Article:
Archive for June, 2010

Englishmen in funny hats stare slack-mouthed at the football pitch, and the Germans are only having to knock it about now, easy as you like. We’re just chasing after shadows out there, labouring.

Rooney’s face is pink and sweat-slicked; Gerrard wears a grimace. Joe Cole is scuttling around their back line; at the other end, Upson is bewildered. For England, this World Cup has been only a number of ineffectual minutes.

One half of bustle and heart, it wasn’t enough. What a colossal cock-up from the linesman. But that first half aside, they were a team of strangers, pulling apart.

Now the players are swapping shirts, and the Germans are graceful in victory; this is no team of Andreas Mullers, crowing. Instead, Schweinsteiger has only consoling words for Lampard.

And in the stands there are Englishmen dressed as knights in mocked-up chainmail; Englishmen in red and white curly wigs, with comedy moustaches. And they’re looking on in ridiculous disbelief, like abandoned children.

Followers of Shrewsbury Town, Rotherham, and Charlton Athletic.

This is par for the course.

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Torres prone

He’s running and he feels the clip on his ankle. He goes down, he’s lying there on his side, feeling the cool grass against his cheek, and beneath the din of the vuvuzelas blaring there’s a cheer that goes on and on, and then he’s surrounded by bodies.

Socks, boots and ankles. All sorts of voices. The pain was only fleeting; it’s gone now, and he’s left with a feeling like he’s floating, like he’s a child again.

Little Fernando, laid prone on the deck. He wonders where his touch has gone. Nothing feels right anymore.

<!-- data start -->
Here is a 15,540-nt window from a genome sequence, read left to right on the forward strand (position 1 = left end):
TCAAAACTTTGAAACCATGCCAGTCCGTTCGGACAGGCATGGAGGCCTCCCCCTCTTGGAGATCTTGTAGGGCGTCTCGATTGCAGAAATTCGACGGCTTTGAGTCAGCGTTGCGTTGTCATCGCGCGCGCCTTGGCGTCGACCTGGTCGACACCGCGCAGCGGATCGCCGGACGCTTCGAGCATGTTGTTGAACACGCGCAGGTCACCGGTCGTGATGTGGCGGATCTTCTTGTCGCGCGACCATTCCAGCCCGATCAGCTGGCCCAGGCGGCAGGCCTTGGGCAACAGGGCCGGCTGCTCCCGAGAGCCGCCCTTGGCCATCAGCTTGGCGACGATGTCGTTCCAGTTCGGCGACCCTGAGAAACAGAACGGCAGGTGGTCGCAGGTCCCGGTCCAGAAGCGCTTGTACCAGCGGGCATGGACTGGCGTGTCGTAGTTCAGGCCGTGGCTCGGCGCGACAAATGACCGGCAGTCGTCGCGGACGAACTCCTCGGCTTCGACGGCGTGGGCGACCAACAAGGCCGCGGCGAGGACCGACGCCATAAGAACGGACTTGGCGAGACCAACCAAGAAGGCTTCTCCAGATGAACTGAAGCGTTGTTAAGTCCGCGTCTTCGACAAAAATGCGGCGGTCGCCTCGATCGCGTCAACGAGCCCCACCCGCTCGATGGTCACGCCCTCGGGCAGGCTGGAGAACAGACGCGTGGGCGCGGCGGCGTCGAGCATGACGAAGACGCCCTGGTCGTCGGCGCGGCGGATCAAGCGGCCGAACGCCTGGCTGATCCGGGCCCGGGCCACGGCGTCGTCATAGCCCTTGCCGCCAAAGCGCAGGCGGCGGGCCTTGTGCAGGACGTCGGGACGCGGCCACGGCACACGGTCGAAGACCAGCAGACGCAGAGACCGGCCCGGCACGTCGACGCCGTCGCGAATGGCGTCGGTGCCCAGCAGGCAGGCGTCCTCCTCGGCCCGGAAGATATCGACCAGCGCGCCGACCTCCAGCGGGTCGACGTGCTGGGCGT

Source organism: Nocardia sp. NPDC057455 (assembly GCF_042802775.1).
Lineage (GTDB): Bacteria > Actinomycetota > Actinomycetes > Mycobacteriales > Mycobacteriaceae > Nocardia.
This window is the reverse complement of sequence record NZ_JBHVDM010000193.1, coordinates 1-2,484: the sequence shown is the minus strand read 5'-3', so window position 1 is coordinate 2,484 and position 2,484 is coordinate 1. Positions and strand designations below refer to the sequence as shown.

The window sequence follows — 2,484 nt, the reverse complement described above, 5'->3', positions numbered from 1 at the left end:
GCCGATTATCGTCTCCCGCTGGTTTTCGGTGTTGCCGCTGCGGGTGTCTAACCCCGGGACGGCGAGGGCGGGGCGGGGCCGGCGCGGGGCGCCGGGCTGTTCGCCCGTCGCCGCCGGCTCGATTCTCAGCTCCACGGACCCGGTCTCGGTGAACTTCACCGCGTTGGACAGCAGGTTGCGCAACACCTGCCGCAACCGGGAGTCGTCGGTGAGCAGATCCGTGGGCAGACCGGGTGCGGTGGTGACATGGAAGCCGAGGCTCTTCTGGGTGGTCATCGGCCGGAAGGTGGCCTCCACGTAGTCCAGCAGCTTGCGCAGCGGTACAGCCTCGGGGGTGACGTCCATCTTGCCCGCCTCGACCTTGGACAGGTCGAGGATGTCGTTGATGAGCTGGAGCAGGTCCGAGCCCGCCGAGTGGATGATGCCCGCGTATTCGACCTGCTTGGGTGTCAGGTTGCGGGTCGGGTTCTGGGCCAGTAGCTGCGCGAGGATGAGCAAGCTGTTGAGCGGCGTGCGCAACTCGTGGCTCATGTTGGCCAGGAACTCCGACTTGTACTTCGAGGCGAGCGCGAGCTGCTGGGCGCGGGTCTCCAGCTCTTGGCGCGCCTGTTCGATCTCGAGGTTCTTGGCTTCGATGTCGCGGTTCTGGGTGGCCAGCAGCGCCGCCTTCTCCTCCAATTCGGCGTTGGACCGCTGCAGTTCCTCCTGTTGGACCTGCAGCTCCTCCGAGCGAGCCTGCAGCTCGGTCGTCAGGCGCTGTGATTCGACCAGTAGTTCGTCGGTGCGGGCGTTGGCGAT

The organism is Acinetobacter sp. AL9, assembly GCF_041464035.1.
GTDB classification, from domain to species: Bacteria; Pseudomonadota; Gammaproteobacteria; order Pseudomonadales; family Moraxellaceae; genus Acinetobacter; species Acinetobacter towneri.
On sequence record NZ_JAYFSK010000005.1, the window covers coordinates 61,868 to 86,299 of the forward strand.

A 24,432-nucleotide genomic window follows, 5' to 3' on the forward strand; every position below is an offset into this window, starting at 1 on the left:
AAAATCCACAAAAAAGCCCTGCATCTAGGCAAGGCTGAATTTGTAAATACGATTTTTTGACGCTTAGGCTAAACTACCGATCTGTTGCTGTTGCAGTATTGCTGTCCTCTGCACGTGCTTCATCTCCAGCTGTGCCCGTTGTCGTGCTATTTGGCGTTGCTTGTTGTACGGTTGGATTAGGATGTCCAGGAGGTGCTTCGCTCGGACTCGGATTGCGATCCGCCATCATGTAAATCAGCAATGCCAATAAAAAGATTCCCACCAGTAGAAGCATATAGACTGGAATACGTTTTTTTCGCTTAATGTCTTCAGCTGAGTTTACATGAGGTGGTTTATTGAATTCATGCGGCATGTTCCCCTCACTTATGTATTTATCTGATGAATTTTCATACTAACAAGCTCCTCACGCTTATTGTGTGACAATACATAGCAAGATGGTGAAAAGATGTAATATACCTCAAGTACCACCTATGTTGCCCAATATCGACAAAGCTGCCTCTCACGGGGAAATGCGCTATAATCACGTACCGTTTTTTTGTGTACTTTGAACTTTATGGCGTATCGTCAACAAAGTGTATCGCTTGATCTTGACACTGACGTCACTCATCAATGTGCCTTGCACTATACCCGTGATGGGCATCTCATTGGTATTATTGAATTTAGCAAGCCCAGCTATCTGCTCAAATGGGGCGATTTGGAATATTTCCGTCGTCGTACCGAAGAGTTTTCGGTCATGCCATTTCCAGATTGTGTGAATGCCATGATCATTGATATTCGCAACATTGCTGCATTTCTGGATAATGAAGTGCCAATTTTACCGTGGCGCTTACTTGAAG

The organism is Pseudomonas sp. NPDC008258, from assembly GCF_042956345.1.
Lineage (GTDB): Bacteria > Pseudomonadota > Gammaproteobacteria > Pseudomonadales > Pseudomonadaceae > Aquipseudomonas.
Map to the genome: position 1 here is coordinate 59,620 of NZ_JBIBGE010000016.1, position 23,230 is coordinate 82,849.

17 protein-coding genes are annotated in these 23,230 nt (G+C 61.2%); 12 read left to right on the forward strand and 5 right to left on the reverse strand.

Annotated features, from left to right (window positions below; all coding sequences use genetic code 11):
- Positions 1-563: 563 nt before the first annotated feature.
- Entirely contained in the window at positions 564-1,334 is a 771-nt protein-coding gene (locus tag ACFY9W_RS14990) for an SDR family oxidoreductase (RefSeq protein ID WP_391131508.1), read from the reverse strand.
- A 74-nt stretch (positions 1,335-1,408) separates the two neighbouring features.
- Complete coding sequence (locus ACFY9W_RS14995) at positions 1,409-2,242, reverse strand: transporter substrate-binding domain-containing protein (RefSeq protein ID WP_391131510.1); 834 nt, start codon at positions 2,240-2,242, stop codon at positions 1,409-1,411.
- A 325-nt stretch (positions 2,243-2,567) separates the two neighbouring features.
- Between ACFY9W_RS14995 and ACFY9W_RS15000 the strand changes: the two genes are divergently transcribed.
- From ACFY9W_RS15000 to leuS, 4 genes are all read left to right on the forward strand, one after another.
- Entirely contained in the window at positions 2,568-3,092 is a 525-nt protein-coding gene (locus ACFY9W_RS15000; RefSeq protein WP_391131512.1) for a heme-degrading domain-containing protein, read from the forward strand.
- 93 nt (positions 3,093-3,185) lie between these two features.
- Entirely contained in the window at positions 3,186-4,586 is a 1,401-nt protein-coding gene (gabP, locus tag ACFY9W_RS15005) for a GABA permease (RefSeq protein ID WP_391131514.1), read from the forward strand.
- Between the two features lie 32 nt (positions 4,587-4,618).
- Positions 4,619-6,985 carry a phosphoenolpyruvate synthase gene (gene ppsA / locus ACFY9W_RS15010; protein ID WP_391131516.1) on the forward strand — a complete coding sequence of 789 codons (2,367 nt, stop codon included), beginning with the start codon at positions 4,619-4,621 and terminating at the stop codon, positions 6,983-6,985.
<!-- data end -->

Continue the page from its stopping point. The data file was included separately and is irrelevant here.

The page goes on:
Someone had put his studs in his shin, someone knocked him down. He got nothing, and he made no protest. Then someone clipped his ankle, and he’s not getting up for any Chilean.

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Straight-backed and squinting, Fabio Capello tightens the cord of his yellow bathrobe and picks up the phone. His hair bunches on his head in tight wet curls and he is without his glasses; he catches sight of a blurry image of himself in the mirror and turns away.

‘Mr. Capello,’ says the receptionist, ‘your wife is on the phone.’

Capello nods to the bedside table. ‘Yes, thankyou,’ he says in English, and waits for Laura’s voice to come through.

‘Fabio?’ she says.

‘I’m here.’

‘Well done, darling. You got them through. Will those boys stop squabbling now?’

‘The players are fine, Laura. They just needed the win. Before the win they were anxious, they doubted everything – they were afraid. And they wanted to test me. But I have made them understand I am neither an enemy nor a friend; I am a master.’

‘That is exactly what you are, darling. But what about the rest of them – the fans, the paparazzi. These English are like children  in the playground. I like to see this Rooney speak his mind.’

Capello shrugs his shoulders. ‘They all speak their mind, this is the problem. The players, the fans. They all believe they are right. I know how to deal with this. They ask for Cole, they get him. But I take away Rooney. And then they get Heskey. Ha!’

‘Come home, Fabio. You are a winner. Come home and win something.’

Capello frowns. He knows that the longer he stays, the more English he will become. For now, he can declare his team can beat the world, and believe it. His trophies are still close enough, and he has no fear of Germany. But England is full of fear.

‘If you stay and lose, you will get used to losing, and you will expect to lose. And then you will become like them – you will always be looking backward.’

He turns back to the mirror, goes closer and closer until his image comes clear. Eyeball to eyeball with himself, the phone pressed against his ear, and the sound of the Milanese morning coming down the line.

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A bunch of England fans are lording it down the middle of the road; one of them has a vuvuzela, but he can’t really play it and the noise that comes out sounds like a prolonged spittle-fart. Another wrapped in the flag of St. George shouts, ‘Come on then!’